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More talk but no relief for Rohingyas

Bangladesh turns refugees away; ASEAN chief issues dire warning

Fleeing Rohingya refugees have been turned away by China and now Bangladesh Fleeing Rohingya refugees have been turned away by China and now Bangladesh
  • ucanews.com reporters, Cox’s Bazar, Dhaka and Jakarta
  • International
  • October 30, 2012
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After a week of unprecedented violence, the Rohingya people face further upheaval and a future that is possibly more uncertain than at any time in their recent turbulent past.

Last week's hostilities in several parts of Rakhine state killed at least 88 people and forced around 28,000 out of their homes. While the fighting is reported to have subsided in the key conflict zones, diplomatic developments have brought no good news.

Bangladesh yesterday told Myanmar to deal with any displaced Rohingyas, saying its doors will remain closed to refugees trying to cross its borders.

Foreign minister Dipu Moni said the Myanmar authorities should ensure the security and safety of its people.

“We need to make sure that the Rohingya issue in Myanmar doesn’t create problems for Bangladesh,” she said.

Moni’s comments came as the UN also appealed to Bangladesh to open its borders to people fleeing the latest violence.

Dhaka says it has experienced repeated influxes of Rohingyas from Rakhine state due to clashes dating back to 1991 but cannot take anymore.

Over the weekend Bangladeshi authorities sealed the south eastern border in the Cox’s Bazar district, pushing back more than 50 refugees and preventing a further 3,000 from crossing the Naf River, the maritime boundary, in fishing boats.

“According to directives from the government we are on high alert to bar entry to Rohingya refugees. We just can’t let them in,” said Ruhul Amin, a district administrator in Cox’s Bazar.

Meanwhile, Surin Pitsuwan, Secretary-General of the Association of Southeast Asian Nations (ASEAN) warned that the Rohingya issue could destabilize the Southeast Asia region.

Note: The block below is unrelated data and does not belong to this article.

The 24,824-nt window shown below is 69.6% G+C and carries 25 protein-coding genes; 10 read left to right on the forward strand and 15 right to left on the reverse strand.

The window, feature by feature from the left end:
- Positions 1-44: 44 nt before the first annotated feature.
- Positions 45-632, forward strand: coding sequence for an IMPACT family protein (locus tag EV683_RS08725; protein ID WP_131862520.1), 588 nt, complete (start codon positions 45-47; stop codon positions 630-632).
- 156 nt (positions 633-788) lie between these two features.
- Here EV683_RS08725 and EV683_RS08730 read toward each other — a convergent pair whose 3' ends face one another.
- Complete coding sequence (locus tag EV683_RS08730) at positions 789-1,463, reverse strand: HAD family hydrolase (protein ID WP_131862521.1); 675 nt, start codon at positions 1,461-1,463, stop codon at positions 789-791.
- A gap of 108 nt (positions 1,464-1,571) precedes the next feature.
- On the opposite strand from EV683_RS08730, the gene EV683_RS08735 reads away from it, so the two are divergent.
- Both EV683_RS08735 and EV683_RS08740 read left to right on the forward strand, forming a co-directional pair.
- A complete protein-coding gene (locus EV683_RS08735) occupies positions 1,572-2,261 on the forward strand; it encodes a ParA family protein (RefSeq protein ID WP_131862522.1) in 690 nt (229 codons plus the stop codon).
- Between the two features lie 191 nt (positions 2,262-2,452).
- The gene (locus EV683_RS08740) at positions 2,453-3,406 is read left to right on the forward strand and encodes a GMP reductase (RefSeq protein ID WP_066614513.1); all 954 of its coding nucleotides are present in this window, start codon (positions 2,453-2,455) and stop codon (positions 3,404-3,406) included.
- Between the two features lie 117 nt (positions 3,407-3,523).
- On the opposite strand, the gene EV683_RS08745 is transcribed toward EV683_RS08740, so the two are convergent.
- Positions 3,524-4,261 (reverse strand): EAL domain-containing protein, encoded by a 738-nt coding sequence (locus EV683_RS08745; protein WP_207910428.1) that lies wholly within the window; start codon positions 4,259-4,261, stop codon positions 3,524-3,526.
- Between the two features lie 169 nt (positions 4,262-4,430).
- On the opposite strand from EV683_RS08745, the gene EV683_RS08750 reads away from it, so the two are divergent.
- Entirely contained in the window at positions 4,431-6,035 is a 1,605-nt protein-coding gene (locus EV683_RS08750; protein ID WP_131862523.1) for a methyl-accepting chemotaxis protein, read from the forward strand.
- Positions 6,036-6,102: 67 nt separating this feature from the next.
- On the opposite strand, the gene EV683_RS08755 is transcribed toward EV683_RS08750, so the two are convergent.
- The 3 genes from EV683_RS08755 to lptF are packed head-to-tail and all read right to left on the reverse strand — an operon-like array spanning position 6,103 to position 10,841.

“They [the Rohingyas] are now under tremendous pressure, pain and suffering. If the international community, including ASEAN, are not able to relieve that pressure and pain, conceivably, [they] could become radicalized [by terrorists] and the entire region could be destabilized, including the Malacca Straits,”  he said yesterday in Jakarta.

He added that the Malacca Straits has become one of the most important economic factors in the Southeast Asia region. This sea-lane serves as the main shipping channel between the Indian and Pacific Oceans, linking major Asian economies such as India, China, Japan and South Korea.

“The thing to do is to approach with humanity, to release them from the shackles of poverty, dislocation and displacement by force,” he continued.

However, he echoed the Bangladesh Foreign Minister's words when he said the Myanmar government must settle its security, political, human rights and democracy issues.

He saw the Rohingya issue not as a religious conflict between Muslims and Buddhists. “It is strategic and security issue," he said. "We have to be extremely careful.”

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